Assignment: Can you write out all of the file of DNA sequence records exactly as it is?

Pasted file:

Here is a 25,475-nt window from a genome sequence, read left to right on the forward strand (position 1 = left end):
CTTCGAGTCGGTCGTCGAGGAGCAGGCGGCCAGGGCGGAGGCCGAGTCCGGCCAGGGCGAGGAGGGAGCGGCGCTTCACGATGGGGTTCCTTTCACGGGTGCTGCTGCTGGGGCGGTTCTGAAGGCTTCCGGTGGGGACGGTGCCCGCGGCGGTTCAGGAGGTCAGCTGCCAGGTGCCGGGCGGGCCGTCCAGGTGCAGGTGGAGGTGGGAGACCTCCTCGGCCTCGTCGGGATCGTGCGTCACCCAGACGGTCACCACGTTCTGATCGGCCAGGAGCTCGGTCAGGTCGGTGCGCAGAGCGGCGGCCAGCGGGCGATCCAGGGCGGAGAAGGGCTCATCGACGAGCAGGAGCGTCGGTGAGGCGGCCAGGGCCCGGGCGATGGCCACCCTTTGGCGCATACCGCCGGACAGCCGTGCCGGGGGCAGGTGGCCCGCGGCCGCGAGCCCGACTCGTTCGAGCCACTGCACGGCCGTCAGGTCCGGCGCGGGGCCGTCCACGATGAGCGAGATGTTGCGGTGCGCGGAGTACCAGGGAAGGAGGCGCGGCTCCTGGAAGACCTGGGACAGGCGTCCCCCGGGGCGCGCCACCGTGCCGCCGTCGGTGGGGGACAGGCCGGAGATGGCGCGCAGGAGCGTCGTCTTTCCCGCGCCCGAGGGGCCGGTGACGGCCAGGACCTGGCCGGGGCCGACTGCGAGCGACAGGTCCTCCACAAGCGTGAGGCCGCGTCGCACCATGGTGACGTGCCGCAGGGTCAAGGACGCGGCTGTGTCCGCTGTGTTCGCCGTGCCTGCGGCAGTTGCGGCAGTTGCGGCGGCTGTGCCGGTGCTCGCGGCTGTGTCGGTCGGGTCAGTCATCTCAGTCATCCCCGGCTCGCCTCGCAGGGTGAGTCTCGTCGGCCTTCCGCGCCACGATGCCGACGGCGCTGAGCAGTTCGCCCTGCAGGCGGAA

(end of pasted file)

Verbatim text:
Here is a 25,475-nt window from a genome sequence, read left to right on the forward strand (position 1 = left end):
CTTCGAGTCGGTCGTCGAGGAGCAGGCGGCCAGGGCGGAGGCCGAGTCCGGCCAGGGCGAGGAGGGAGCGGCGCTTCACGATGGGGTTCCTTTCACGGGTGCTGCTGCTGGGGCGGTTCTGAAGGCTTCCGGTGGGGACGGTGCCCGCGGCGGTTCAGGAGGTCAGCTGCCAGGTGCCGGGCGGGCCGTCCAGGTGCAGGTGGAGGTGGGAGACCTCCTCGGCCTCGTCGGGATCGTGCGTCACCCAGACGGTCACCACGTTCTGATCGGCCAGGAGCTCGGTCAGGTCGGTGCGCAGAGCGGCGGCCAGCGGGCGATCCAGGGCGGAGAAGGGCTCATCGACGAGCAGGAGCGTCGGTGAGGCGGCCAGGGCCCGGGCGATGGCCACCCTTTGGCGCATACCGCCGGACAGCCGTGCCGGGGGCAGGTGGCCCGCGGCCGCGAGCCCGACTCGTTCGAGCCACTGCACGGCCGTCAGGTCCGGCGCGGGGCCGTCCACGATGAGCGAGATGTTGCGGTGCGCGGAGTACCAGGGAAGGAGGCGCGGCTCCTGGAAGACCTGGGACAGGCGTCCCCCGGGGCGCGCCACCGTGCCGCCGTCGGTGGGGGACAGGCCGGAGATGGCGCGCAGGAGCGTCGTCTTTCCCGCGCCCGAGGGGCCGGTGACGGCCAGGACCTGGCCGGGGCCGACTGCGAGCGACAGGTCCTCCACAAGCGTGAGGCCGCGTCGCACCATGGTGACGTGCCGCAGGGTCAAGGACGCGGCTGTGTCCGCTGTGTTCGCCGTGCCTGCGGCAGTTGCGGCAGTTGCGGCGGCTGTGCCGGTGCTCGCGGCTGTGTCGGTCGGGTCAGTCATCTCAGTCATCCCCGGCTCGCCTCGCAGGGTGAGTCTCGTCGGCCTTCCGCGCCACGATGCCGACGGCGCTGAGCAGTTCGCCCTGCAGGCGGAA